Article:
The U.S. Anti-Doping Agency (USADA) CEO Travis Tygart expressed excitement this week at the prospect of his agency taking over drug testing and enforcement for racing across the country as part of the Horseracing Integrity and Safety Act that is making its way through Congress.
Tygart said the sport will benefit from the standardization of rules and testing that USADA will bring to the table. “The value in sport is that no one knows the outcome, and you can watch it and have the value of uncertainty,” Tygart told HRN. “And it’s based on skill and talent, not covert drugs that are being used to win.” While much of the racing world has responded positively to the prospect of change in a sport that has long struggled with alleged drug cheats, finding a standard set of procedures to benefit all parties has proven difficult.
Some groups have publicly opposed the bill, including the National Horsemen’s Benevolent and Protective Association and some harness-racing organizations. But Tygart said they have not disputed the need for uniform processes and that the USADA has spoken to the HBPA. When the bill was first announced, the NHBPA made it clear they felt excluded from the process and opposed some elements of the bill, including a Lasix ban.
Tygart said horsemen he has talked to have expressed nearly unanimous support for USADA’s takeover of testing and enforcement, including some who have reached out anonymously or covertly. “You need good rules, good independent input and robust implementation,” Tygart said. “That’s when you actually have a chance. We believe, and I think we’ve showed it with out athletes, you can be successful turning the tide and allowing clean athletes to fulfill their obligation to compete clean.”
Founded in 2000, the USADA administers drug testing and enforcement for organizations that include the U.S. Olympic Committee and the Ultimate Fighting Championship. As for the enforcement itself, Tygart said USADA will be the “best friend” of those who follow the drug rules and adapt to the guidelines, which will be standardized across most states. But he acknowledged that some will get caught up in enforcement very quickly.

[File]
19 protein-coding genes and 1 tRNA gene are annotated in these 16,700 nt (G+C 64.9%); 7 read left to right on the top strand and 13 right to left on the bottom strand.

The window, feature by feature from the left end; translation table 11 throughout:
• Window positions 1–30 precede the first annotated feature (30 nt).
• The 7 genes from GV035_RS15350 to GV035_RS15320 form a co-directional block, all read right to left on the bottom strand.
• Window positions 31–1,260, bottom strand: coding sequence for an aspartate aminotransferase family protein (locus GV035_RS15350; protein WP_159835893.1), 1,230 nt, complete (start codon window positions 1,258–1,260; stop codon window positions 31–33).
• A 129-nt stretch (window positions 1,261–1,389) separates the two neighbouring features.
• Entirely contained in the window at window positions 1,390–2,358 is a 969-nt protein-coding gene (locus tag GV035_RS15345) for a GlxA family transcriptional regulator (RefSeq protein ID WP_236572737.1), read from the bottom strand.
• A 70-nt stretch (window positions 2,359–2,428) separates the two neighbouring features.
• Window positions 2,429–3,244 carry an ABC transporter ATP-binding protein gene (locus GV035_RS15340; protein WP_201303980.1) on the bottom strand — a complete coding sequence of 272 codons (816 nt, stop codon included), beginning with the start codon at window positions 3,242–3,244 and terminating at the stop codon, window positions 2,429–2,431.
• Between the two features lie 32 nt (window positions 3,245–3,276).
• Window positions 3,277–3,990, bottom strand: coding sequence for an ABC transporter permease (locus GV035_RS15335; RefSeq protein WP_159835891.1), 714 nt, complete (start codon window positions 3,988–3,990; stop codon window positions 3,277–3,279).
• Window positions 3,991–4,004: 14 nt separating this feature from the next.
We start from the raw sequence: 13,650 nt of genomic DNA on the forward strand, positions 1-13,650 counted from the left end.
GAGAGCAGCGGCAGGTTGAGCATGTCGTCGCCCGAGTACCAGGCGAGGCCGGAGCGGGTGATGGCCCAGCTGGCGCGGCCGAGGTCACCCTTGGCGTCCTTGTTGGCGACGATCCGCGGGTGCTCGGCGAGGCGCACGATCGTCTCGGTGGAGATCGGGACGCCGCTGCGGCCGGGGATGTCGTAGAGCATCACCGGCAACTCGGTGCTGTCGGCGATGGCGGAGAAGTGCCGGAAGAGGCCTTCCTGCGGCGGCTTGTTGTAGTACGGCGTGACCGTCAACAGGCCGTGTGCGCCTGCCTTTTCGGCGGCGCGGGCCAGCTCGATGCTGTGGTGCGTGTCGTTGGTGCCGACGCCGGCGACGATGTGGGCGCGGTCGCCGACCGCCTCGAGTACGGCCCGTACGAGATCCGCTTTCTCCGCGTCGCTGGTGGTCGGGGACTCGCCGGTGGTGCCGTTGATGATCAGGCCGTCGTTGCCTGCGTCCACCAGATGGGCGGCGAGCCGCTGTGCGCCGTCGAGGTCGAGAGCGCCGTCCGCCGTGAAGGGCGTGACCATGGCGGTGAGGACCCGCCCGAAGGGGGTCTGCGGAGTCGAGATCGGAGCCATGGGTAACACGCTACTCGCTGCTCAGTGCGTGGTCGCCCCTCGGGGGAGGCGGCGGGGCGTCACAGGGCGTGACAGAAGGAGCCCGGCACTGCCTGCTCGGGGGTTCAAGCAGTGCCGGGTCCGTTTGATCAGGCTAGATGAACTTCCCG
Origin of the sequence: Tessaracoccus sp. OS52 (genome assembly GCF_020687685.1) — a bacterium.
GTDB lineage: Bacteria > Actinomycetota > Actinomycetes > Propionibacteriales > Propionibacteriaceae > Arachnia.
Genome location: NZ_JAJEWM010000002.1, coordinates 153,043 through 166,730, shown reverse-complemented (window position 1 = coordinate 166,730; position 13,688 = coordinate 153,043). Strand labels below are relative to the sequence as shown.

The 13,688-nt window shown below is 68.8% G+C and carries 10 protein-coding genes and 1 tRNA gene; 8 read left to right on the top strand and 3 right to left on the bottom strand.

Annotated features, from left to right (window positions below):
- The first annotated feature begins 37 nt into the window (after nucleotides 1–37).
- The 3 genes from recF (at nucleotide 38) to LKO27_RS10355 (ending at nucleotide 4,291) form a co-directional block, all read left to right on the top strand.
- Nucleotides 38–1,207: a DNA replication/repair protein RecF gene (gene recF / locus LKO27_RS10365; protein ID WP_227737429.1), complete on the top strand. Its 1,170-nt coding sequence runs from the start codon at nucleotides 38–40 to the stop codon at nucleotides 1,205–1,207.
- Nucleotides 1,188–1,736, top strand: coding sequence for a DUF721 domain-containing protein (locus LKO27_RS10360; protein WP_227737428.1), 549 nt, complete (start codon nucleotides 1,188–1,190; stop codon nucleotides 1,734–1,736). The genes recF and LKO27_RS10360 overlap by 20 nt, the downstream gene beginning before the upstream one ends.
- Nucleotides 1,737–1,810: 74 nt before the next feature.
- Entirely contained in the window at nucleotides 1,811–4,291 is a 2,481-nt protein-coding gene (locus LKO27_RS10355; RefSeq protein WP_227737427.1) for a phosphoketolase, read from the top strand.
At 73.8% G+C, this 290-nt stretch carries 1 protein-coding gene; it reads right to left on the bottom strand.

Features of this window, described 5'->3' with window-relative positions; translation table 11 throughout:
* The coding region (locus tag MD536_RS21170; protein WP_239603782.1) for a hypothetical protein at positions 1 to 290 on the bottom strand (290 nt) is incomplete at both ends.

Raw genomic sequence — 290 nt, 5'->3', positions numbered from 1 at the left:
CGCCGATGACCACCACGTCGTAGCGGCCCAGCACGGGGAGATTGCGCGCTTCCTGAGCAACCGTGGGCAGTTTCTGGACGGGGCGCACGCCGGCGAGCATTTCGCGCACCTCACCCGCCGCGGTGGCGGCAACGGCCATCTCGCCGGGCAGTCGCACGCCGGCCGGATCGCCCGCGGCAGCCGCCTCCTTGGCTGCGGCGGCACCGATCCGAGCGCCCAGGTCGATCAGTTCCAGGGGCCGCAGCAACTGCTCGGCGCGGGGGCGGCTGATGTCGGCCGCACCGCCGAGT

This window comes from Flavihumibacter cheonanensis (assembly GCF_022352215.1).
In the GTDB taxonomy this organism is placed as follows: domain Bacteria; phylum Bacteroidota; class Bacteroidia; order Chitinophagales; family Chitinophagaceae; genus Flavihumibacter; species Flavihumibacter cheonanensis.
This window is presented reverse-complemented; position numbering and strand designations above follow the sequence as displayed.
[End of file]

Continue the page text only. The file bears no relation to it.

“What you hope is a fair opportunity for people to change their behavior,” Tygart said. “Whether UFC or our Olympic program, no one wants to send lambs to the slaughter and not be a fair and ample opportunity to change behavior, adapt to the new rules. “That said, if people don’t, consequences will be what the rules establish. And I do think that there’s a lot of low-hanging fruit in the sense that having uniform laboratory standards is something that’s so basic and simple.”
Tygart also touched on some of the complications for testing horses as opposed to the human athletes USADA normally polices. The NHBPA had expressed concern over USADA's lack of experience with horses. Tygart said the group anticipates some issues but, overall, a smooth transition. “Frankly, collecting from a horse that’s trained by whistle to pee is sometimes easier than waiting for a marathoner that just finished and is dehydrated,” Tygart said.
The Horseracing Integrity and Safety Act (S.4547) is making its way through the Senate, where it has bipartisan support. The House version already has passed, and the Senate version is awaiting action by the Commerce Committee.
Source: Horseracing Nation
MONTH / yEAR